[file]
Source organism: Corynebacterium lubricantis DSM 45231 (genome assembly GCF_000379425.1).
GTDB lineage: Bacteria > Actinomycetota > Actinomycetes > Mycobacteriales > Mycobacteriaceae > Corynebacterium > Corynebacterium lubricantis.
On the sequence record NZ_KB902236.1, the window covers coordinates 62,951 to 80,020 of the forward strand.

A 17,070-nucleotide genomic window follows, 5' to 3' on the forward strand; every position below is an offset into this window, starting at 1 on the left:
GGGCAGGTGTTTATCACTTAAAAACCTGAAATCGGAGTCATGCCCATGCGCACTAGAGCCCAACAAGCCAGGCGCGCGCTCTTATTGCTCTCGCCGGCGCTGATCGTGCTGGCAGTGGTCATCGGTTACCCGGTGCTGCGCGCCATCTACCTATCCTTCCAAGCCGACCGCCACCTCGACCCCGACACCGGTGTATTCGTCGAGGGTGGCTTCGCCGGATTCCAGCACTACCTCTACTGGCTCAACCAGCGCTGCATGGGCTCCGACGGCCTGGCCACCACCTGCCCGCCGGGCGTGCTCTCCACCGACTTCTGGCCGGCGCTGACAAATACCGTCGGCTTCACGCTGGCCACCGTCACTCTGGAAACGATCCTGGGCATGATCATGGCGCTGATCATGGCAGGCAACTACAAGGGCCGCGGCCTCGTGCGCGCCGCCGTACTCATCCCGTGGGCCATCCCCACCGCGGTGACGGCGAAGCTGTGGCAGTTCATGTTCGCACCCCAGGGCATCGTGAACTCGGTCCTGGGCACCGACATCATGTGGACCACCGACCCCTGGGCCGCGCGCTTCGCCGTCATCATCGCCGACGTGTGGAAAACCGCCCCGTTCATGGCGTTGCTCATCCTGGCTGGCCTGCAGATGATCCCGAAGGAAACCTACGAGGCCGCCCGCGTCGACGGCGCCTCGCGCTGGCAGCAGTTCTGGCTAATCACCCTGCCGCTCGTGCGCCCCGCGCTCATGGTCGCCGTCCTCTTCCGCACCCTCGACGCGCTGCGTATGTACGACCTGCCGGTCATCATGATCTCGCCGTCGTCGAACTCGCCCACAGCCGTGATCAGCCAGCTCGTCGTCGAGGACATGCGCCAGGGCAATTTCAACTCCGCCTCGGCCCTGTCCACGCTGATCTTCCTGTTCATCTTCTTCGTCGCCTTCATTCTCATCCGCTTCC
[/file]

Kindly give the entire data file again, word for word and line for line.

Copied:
Source organism: Corynebacterium lubricantis DSM 45231 (genome assembly GCF_000379425.1).
GTDB lineage: Bacteria > Actinomycetota > Actinomycetes > Mycobacteriales > Mycobacteriaceae > Corynebacterium > Corynebacterium lubricantis.
On the sequence record NZ_KB902236.1, the window covers coordinates 62,951 to 80,020 of the forward strand.

A 17,070-nucleotide genomic window follows, 5' to 3' on the forward strand; every position below is an offset into this window, starting at 1 on the left:
GGGCAGGTGTTTATCACTTAAAAACCTGAAATCGGAGTCATGCCCATGCGCACTAGAGCCCAACAAGCCAGGCGCGCGCTCTTATTGCTCTCGCCGGCGCTGATCGTGCTGGCAGTGGTCATCGGTTACCCGGTGCTGCGCGCCATCTACCTATCCTTCCAAGCCGACCGCCACCTCGACCCCGACACCGGTGTATTCGTCGAGGGTGGCTTCGCCGGATTCCAGCACTACCTCTACTGGCTCAACCAGCGCTGCATGGGCTCCGACGGCCTGGCCACCACCTGCCCGCCGGGCGTGCTCTCCACCGACTTCTGGCCGGCGCTGACAAATACCGTCGGCTTCACGCTGGCCACCGTCACTCTGGAAACGATCCTGGGCATGATCATGGCGCTGATCATGGCAGGCAACTACAAGGGCCGCGGCCTCGTGCGCGCCGCCGTACTCATCCCGTGGGCCATCCCCACCGCGGTGACGGCGAAGCTGTGGCAGTTCATGTTCGCACCCCAGGGCATCGTGAACTCGGTCCTGGGCACCGACATCATGTGGACCACCGACCCCTGGGCCGCGCGCTTCGCCGTCATCATCGCCGACGTGTGGAAAACCGCCCCGTTCATGGCGTTGCTCATCCTGGCTGGCCTGCAGATGATCCCGAAGGAAACCTACGAGGCCGCCCGCGTCGACGGCGCCTCGCGCTGGCAGCAGTTCTGGCTAATCACCCTGCCGCTCGTGCGCCCCGCGCTCATGGTCGCCGTCCTCTTCCGCACCCTCGACGCGCTGCGTATGTACGACCTGCCGGTCATCATGATCTCGCCGTCGTCGAACTCGCCCACAGCCGTGATCAGCCAGCTCGTCGTCGAGGACATGCGCCAGGGCAATTTCAACTCCGCCTCGGCCCTGTCCACGCTGATCTTCCTGTTCATCTTCTTCGTCGCCTTCATTCTCATCCGCTTCC